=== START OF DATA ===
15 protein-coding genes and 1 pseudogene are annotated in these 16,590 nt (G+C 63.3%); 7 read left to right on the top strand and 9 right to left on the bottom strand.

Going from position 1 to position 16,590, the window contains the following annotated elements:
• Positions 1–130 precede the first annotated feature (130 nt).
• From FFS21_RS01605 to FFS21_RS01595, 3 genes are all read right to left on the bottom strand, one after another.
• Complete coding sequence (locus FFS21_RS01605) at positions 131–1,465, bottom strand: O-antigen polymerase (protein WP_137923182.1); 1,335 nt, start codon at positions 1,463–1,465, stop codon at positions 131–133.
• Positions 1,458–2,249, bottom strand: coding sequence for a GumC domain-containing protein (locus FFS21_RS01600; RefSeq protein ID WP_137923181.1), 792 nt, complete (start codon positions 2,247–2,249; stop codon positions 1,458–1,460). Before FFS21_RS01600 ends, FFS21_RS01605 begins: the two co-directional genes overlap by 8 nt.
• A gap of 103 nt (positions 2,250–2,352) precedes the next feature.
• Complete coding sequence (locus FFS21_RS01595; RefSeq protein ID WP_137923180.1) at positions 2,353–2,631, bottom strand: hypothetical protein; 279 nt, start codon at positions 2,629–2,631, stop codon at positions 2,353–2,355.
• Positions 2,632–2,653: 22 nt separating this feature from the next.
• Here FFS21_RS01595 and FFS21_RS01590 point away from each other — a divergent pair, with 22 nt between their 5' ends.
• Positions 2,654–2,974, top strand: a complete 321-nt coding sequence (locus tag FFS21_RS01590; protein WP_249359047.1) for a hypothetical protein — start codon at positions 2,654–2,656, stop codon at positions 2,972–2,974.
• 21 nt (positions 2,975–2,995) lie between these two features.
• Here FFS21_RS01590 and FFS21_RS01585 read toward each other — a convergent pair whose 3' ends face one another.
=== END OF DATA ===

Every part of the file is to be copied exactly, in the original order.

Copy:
15 protein-coding genes and 1 pseudogene are annotated in these 16,590 nt (G+C 63.3%); 7 read left to right on the top strand and 9 right to left on the bottom strand.

Going from position 1 to position 16,590, the window contains the following annotated elements:
• Positions 1–130 precede the first annotated feature (130 nt).
• From FFS21_RS01605 to FFS21_RS01595, 3 genes are all read right to left on the bottom strand, one after another.
• Complete coding sequence (locus FFS21_RS01605) at positions 131–1,465, bottom strand: O-antigen polymerase (protein WP_137923182.1); 1,335 nt, start codon at positions 1,463–1,465, stop codon at positions 131–133.
• Positions 1,458–2,249, bottom strand: coding sequence for a GumC domain-containing protein (locus FFS21_RS01600; RefSeq protein ID WP_137923181.1), 792 nt, complete (start codon positions 2,247–2,249; stop codon positions 1,458–1,460). Before FFS21_RS01600 ends, FFS21_RS01605 begins: the two co-directional genes overlap by 8 nt.
• A gap of 103 nt (positions 2,250–2,352) precedes the next feature.
• Complete coding sequence (locus FFS21_RS01595; RefSeq protein ID WP_137923180.1) at positions 2,353–2,631, bottom strand: hypothetical protein; 279 nt, start codon at positions 2,629–2,631, stop codon at positions 2,353–2,355.
• Positions 2,632–2,653: 22 nt separating this feature from the next.
• Here FFS21_RS01595 and FFS21_RS01590 point away from each other — a divergent pair, with 22 nt between their 5' ends.
• Positions 2,654–2,974, top strand: a complete 321-nt coding sequence (locus tag FFS21_RS01590; protein WP_249359047.1) for a hypothetical protein — start codon at positions 2,654–2,656, stop codon at positions 2,972–2,974.
• 21 nt (positions 2,975–2,995) lie between these two features.
• Here FFS21_RS01590 and FFS21_RS01585 read toward each other — a convergent pair whose 3' ends face one another.